00:03:29I make pictures without a large group and the pictures are more like %HESITATION productions like there's a very close relationship to movies but I've always been interested in the relationship that a still photograph has to film and I was always interested in telling stories through color and light
00:03:52and this %HESITATION probably dates back to my first serious pictures and just grows organically walk of the stories that interest you I think that all photographers have a relationship to %HESITATION voyeurism to %HESITATION two looking in on something that secret or mysterious or for a bit and and
00:04:20I feel that my pictures have a relationship to that %HESITATION my pictures are concerned with intimate situations private moments that are photographed in a kind of removed way so %HESITATION the very nature of looking into the viewfinder this up act of separation from the world on I'm interested
00:04:47in that relationship and interested in making pictures that lay off of that one way or another described the process to is done from sort of conception of an image to to the final production well I think in terms of still pictures always you know that's how I my
00:05:07mind works %HESITATION I'm not particularly good with linear thought so %HESITATION all my pictures begin and end with an image since that %HESITATION I imagine in one way or another %HESITATION and they usually starts with location scouting months before production where I I will make a picture that
00:05:34is shaped influenced by a place and through that setting through that location I will write a description with Joanne who works very closely with me and that description becomes like a screenplay for the picture although it doesn't describe anything about motivation or plot or dialogue or anything like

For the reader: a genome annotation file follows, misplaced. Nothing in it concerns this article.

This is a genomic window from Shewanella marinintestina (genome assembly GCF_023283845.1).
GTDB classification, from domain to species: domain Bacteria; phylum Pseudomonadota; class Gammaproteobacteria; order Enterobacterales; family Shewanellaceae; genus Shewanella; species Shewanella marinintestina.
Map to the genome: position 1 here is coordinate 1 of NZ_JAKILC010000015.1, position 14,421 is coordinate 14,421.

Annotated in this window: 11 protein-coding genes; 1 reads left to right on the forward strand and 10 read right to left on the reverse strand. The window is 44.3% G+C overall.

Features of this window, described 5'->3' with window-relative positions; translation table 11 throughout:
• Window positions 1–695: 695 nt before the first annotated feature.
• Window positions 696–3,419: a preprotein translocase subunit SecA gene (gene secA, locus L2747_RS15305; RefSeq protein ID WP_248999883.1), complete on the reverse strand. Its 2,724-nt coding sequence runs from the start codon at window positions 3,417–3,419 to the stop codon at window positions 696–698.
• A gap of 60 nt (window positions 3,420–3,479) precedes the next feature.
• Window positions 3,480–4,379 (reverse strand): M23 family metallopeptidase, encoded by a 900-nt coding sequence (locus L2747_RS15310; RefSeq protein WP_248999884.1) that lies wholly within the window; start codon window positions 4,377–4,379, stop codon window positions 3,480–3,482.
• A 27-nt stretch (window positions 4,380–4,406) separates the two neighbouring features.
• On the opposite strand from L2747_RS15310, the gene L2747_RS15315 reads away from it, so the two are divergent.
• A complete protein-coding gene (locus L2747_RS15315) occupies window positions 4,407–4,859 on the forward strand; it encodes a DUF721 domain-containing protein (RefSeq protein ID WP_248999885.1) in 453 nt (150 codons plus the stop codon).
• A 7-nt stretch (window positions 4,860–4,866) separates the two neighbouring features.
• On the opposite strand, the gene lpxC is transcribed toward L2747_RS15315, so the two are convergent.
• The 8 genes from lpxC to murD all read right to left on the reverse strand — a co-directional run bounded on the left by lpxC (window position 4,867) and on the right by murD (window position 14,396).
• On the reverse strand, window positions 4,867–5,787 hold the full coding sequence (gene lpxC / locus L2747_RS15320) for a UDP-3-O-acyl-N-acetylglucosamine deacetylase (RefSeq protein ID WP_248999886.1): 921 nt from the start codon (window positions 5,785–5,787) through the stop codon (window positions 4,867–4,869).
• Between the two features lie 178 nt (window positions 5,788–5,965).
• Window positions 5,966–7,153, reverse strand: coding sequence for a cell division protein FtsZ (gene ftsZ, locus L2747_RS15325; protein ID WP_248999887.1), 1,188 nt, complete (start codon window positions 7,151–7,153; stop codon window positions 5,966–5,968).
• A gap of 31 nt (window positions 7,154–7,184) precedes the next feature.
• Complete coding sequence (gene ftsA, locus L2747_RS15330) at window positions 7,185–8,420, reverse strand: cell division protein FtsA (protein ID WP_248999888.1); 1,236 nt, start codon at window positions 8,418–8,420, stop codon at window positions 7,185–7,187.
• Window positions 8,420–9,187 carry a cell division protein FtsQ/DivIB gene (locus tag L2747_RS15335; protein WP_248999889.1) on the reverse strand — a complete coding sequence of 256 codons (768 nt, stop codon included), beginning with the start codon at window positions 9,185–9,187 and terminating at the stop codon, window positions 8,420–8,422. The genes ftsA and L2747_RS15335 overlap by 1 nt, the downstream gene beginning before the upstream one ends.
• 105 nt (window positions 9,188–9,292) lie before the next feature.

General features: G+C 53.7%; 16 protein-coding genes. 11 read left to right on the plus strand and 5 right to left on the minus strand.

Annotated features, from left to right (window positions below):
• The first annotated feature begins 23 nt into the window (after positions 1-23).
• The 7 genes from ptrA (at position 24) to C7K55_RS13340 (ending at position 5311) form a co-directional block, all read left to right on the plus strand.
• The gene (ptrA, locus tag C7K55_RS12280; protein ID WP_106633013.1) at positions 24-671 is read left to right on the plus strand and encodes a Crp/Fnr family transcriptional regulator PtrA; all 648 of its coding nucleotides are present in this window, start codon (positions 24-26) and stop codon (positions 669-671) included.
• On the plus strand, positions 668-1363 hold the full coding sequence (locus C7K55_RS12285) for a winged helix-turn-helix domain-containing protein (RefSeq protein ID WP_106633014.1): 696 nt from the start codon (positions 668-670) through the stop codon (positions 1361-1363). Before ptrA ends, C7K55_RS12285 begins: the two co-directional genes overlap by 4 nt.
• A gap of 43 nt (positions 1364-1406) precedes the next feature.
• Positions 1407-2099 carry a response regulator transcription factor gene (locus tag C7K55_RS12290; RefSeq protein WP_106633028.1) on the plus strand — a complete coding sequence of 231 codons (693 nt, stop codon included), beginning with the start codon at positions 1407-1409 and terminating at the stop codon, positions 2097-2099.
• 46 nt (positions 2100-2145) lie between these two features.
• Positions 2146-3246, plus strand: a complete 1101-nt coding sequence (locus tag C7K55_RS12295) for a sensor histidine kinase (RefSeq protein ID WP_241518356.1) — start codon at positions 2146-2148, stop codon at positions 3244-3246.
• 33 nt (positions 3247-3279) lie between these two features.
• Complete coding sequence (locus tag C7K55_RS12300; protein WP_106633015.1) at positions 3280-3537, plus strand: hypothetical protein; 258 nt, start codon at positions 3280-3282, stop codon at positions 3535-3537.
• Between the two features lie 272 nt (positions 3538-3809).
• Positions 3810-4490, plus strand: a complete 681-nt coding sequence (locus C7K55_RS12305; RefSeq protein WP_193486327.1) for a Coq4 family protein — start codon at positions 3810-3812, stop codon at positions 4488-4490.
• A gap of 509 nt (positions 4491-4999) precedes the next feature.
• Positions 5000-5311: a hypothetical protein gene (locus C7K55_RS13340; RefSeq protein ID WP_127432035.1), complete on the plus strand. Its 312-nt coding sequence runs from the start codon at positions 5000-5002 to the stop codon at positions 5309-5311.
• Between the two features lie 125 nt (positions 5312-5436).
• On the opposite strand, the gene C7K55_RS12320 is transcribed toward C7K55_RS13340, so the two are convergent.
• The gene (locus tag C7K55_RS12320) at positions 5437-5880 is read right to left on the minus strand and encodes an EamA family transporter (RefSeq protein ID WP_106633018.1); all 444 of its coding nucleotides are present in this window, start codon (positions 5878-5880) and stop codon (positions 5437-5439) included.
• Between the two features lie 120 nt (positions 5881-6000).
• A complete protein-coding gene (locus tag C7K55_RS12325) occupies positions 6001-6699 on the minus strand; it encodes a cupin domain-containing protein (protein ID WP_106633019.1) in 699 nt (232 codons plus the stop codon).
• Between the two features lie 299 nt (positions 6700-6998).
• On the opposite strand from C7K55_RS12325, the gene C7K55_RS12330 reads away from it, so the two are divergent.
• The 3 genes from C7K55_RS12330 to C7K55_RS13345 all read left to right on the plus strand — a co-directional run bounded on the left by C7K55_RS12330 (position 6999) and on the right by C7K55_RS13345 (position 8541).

00:06:03that it's just a description of a still moment and then through that that description is shared with my writer photography and rex sands and we %HESITATION through the actors and anyone else who's involved and we bring that picture to life in a production how long can they take
00:06:27does it does it vary depending on the the subject the whole process from beginning to end you know can take years %HESITATION it's months of pre production the productions are the shortest period actually the production takes between four and five weeks and will make like ten or fifteen
00:06:50pictures turned out pretty and then there's months of post production afterwards this new body work and he told the times and which is about four years in the making was three individual productions over the course of that time and %HESITATION they're all separated from trades with with cherries
00:07:15a preacher pre production and post production is it film all digitally your working with this is all digital buses son from beginning to end its digital on %HESITATION beneath the roses and everything that came before them was basically shot film eight by ten this is shot %HESITATION digitally